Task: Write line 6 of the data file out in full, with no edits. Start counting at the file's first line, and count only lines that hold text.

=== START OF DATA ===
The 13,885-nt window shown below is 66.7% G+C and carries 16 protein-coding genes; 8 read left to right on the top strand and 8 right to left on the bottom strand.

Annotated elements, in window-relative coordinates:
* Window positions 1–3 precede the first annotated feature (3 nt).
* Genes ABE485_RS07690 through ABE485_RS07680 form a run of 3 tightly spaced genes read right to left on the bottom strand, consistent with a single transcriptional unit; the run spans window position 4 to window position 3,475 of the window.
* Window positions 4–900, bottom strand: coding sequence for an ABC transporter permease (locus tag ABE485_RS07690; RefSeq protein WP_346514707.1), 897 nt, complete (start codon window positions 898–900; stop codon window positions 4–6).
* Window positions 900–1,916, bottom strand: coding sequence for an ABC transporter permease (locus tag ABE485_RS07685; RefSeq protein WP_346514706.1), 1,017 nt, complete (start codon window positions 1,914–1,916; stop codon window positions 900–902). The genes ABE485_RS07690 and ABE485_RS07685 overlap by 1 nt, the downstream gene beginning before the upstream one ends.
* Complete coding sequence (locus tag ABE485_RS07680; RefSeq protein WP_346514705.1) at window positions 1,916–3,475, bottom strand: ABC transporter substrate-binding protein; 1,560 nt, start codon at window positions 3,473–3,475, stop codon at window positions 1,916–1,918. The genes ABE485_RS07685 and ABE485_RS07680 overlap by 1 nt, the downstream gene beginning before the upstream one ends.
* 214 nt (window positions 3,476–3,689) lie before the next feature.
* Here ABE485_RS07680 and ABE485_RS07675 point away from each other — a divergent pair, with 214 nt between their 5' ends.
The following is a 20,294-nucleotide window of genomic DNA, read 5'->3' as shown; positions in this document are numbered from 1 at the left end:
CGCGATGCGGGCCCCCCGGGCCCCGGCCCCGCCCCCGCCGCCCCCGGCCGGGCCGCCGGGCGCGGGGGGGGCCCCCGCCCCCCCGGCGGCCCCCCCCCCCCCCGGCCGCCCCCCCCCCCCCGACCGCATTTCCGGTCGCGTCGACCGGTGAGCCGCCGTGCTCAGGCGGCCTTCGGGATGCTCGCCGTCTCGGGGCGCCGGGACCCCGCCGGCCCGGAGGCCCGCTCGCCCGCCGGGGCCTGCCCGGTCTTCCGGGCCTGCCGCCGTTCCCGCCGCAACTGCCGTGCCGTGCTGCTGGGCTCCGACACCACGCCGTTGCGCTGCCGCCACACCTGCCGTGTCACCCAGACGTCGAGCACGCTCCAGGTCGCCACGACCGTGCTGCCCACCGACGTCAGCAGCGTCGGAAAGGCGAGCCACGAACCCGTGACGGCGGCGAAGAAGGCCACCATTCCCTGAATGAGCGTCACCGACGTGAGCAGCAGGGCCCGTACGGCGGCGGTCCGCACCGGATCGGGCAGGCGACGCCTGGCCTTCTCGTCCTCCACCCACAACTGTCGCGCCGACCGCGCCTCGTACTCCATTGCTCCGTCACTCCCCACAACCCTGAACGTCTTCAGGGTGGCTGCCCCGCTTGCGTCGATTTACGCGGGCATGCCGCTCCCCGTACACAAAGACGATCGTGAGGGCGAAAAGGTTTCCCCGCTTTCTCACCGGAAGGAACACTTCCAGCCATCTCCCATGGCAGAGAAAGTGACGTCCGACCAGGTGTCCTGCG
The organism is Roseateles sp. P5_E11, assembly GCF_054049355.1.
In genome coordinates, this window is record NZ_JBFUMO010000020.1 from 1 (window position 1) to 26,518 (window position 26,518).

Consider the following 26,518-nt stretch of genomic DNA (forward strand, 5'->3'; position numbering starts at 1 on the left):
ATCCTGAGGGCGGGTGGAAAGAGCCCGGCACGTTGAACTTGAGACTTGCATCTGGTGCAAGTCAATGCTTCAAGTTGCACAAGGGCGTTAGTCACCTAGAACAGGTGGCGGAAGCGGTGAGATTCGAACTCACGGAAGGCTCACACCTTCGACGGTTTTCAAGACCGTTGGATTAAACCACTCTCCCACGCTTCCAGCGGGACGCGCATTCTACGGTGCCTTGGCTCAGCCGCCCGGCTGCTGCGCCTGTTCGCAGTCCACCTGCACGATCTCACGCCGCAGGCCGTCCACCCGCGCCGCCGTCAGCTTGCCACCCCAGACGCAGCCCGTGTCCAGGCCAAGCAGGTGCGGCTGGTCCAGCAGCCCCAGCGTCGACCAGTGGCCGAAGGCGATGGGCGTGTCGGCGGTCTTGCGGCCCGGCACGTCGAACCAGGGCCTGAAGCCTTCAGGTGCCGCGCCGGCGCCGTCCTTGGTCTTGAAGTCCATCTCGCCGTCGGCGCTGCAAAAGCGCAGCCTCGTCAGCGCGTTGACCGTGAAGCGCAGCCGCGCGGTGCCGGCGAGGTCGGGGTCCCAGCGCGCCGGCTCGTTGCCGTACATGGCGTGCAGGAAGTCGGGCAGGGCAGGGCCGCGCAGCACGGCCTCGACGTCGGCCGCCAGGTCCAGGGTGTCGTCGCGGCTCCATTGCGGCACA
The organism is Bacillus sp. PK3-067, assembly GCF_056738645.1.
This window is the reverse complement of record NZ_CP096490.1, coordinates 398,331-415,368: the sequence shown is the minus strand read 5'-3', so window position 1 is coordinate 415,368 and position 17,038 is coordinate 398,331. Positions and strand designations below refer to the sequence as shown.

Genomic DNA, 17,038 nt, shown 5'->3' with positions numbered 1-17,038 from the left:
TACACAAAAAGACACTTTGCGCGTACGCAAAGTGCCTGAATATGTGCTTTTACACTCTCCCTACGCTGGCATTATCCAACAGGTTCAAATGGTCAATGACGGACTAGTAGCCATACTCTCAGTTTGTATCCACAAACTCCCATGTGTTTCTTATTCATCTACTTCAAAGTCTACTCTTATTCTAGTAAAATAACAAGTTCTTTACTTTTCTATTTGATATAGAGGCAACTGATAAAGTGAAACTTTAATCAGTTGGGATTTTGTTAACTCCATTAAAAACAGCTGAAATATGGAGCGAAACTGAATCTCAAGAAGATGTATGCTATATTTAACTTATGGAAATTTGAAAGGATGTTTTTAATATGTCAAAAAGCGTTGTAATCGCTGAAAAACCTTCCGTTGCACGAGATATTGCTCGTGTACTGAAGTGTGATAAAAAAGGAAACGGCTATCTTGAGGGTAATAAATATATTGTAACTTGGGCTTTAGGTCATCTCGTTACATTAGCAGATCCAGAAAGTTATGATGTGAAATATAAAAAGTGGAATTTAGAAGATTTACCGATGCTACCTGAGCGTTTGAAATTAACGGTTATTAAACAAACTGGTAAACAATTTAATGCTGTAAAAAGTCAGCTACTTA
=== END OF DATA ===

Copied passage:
* Window positions 900–1,916, bottom strand: coding sequence for an ABC transporter permease (locus tag ABE485_RS07685; RefSeq protein WP_346514706.1), 1,017 nt, complete (start codon window positions 1,914–1,916; stop codon window positions 900–902). The genes ABE485_RS07690 and ABE485_RS07685 overlap by 1 nt, the downstream gene beginning before the upstream one ends.